"Clark was kind of an eccentric person, and he liked the decorative arts," Herrington said. "Part of the deal was the Law School would have big murals in it."
Clark chose Allyn Cox, a second-generation muralist in the Beaux-Arts tradition who had created paintings for Clark's personal library. Because the architecture of the new law building was in classical style, Cox utilized scenes with nude and partially clothed figures in the two main murals. The more blatant was the trial scene from Homer’s "Iliad." That scene joined the second mural, Moses presenting the Ten Commandments, to commemorate the origins of law and complement the architects' grand scheme.
"People thought they were going to be historical murals that had a specific connection to Virginia," Herrington said. “Thus when the murals went up in 1934, everyone was a bit surprised by the content.”
Herrington said what followed were some "funny exchanges" between Cox and Alderman's successor, John Lloyd Newcomb, as they each tried to walk the fine line between pleasing their benefactor and the University community.
In one letter, Cox sought to confirm if fig leaves needed to be added before locking in the paintings with a coat of varnish.
"We hear less complaints about the nudes as time goes on," replied Newcomb, giving his blessing. The president, faculty and State Art Commission raised no objections, allowing the subjects in question to remain au naturel.
The faculty may have later regretted the concession. Herrington noted that law professors on at least one occasion passed the Homeric scene, featuring abundant male nudity, to see their faces pasted over the visages.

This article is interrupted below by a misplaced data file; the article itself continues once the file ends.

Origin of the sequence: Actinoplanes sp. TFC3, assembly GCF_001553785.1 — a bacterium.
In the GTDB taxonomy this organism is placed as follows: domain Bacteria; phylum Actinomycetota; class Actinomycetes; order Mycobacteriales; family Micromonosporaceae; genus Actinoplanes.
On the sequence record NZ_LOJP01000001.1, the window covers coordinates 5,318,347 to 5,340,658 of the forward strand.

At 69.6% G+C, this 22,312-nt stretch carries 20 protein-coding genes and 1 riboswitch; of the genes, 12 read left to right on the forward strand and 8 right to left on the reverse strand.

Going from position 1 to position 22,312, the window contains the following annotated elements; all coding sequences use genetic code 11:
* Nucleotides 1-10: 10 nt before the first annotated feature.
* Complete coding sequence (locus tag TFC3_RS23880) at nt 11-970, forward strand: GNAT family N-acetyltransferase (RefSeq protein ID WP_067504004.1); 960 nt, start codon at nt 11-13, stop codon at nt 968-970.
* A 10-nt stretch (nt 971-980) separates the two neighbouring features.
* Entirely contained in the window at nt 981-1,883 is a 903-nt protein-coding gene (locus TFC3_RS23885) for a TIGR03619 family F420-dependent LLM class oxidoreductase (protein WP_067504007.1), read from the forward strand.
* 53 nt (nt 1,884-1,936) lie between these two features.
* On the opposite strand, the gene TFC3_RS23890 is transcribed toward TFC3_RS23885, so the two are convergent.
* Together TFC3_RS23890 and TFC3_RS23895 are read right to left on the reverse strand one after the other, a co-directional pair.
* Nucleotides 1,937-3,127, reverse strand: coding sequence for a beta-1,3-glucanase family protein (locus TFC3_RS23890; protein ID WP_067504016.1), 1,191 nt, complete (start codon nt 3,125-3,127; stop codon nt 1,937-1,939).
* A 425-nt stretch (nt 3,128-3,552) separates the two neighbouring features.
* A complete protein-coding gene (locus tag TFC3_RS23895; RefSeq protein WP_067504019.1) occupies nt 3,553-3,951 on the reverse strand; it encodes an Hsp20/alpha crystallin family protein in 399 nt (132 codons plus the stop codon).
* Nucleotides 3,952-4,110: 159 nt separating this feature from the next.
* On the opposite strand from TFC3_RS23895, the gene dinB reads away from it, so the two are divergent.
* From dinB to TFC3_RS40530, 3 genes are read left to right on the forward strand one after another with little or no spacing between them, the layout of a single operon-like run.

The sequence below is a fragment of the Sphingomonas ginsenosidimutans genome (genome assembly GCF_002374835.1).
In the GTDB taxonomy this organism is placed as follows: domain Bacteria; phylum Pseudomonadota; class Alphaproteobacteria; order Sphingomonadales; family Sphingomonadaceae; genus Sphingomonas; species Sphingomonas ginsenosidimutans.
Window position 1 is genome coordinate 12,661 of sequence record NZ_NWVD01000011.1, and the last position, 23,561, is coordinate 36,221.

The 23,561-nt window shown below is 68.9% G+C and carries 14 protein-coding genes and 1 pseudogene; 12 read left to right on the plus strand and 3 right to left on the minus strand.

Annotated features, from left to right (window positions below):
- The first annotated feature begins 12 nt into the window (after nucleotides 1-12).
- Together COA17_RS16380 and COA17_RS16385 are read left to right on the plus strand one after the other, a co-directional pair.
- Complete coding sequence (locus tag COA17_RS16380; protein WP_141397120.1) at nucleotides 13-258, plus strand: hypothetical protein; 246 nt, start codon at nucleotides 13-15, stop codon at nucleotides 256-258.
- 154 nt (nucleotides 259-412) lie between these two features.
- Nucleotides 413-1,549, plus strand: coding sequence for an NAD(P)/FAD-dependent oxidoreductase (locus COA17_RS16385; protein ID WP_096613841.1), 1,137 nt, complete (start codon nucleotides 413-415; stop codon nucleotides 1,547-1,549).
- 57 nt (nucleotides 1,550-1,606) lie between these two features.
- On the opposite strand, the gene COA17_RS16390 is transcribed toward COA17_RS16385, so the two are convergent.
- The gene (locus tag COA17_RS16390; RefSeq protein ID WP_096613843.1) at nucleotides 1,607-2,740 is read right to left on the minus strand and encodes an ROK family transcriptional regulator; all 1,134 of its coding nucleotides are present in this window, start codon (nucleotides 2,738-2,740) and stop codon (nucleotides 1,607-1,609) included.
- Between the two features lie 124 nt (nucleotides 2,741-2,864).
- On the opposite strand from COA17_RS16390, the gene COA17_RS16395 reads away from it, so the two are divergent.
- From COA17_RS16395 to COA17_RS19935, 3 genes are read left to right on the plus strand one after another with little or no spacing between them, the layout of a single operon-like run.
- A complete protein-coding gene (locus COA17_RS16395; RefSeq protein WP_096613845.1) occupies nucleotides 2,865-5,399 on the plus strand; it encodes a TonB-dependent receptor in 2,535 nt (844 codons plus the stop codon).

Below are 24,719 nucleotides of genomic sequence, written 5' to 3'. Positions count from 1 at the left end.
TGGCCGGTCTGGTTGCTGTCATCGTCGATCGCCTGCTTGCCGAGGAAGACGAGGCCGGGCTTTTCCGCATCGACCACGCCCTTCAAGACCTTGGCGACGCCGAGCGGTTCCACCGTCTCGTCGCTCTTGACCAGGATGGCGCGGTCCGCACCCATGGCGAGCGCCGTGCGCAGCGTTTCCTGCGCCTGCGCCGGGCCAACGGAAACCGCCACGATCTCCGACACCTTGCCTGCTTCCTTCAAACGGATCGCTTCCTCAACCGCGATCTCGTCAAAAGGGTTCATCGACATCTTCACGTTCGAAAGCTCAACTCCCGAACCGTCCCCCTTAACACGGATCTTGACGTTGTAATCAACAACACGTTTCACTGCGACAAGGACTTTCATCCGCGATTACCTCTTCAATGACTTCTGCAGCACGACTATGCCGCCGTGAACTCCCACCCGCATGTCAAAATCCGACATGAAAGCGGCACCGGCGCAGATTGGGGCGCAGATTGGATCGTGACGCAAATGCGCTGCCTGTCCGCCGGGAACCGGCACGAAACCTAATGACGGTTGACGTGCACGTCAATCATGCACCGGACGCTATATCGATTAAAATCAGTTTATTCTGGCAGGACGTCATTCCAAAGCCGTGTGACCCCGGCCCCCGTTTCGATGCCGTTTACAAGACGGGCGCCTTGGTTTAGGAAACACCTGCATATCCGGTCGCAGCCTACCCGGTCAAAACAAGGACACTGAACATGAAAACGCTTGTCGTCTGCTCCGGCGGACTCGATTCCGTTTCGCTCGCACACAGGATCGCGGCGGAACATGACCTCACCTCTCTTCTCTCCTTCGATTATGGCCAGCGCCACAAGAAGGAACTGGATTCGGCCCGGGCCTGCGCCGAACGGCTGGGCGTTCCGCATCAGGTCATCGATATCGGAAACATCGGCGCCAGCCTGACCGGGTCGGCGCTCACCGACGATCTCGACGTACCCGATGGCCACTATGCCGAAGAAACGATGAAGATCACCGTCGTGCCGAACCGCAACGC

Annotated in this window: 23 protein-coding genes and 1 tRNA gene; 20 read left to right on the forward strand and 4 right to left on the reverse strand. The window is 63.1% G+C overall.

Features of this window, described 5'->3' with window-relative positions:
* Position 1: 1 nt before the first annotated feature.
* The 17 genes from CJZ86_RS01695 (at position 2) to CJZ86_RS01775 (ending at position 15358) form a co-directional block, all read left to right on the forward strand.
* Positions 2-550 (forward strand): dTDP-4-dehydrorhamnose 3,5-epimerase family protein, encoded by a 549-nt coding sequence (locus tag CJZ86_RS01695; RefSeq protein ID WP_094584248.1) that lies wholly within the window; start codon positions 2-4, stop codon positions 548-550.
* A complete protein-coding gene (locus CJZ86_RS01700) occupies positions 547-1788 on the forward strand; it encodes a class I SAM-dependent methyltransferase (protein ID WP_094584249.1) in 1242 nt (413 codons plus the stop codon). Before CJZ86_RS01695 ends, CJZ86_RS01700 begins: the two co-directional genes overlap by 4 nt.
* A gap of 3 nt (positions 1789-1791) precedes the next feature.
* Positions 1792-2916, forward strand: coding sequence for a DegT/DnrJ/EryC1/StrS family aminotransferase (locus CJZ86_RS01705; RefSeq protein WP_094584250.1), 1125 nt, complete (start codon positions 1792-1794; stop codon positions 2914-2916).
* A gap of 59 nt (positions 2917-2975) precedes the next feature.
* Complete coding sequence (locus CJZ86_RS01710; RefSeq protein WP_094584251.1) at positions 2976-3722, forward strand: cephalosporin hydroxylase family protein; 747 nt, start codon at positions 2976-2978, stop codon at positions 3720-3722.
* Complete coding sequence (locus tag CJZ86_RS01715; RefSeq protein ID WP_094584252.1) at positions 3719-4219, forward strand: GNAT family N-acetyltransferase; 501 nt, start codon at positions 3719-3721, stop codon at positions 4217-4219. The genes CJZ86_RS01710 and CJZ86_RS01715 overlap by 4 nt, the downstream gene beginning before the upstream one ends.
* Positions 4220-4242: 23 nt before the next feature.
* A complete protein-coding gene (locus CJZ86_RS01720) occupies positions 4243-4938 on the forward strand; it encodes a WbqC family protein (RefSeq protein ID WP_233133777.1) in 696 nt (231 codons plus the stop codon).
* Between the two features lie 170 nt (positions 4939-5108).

Herrington noted that the dominance of this scene at the center of the Law School, given the time period, "really gendered the space and said it's a space for men."
Over time, people tended to either love the murals or hate them. (Dean Hardy Cross Dillard referred to them as "those God-awful murals.") By the 1970s, however, the Law School simply sought a building that was more forward-thinking in its style, Herrington said. So when the school moved to North Grounds in the 1970s, "nobody seriously thought about moving the murals over."
But there were still some people who missed them. In 2008, the Law School installed a mini-mural that reproduced the images — at the back of the school and in much smaller form — as a nod to history and nostalgia, courtesy of alumnus John D. Fowler ’55.
These days, Clark Hall still houses the murals, along with the University's Department of Environmental Sciences and the Charles L. Brown Science and Engineering Library. The building was added to the National Register of Historic Places in 2008.
Herrington's book is dedicated to the Law School’s alumni. "Their donations built our walls, our character and our reputation," writes editor Loren S. Moulds, the Law School's digital and special collections librarian, in the foreword.
The book is available for pre-order and is slated for an April release.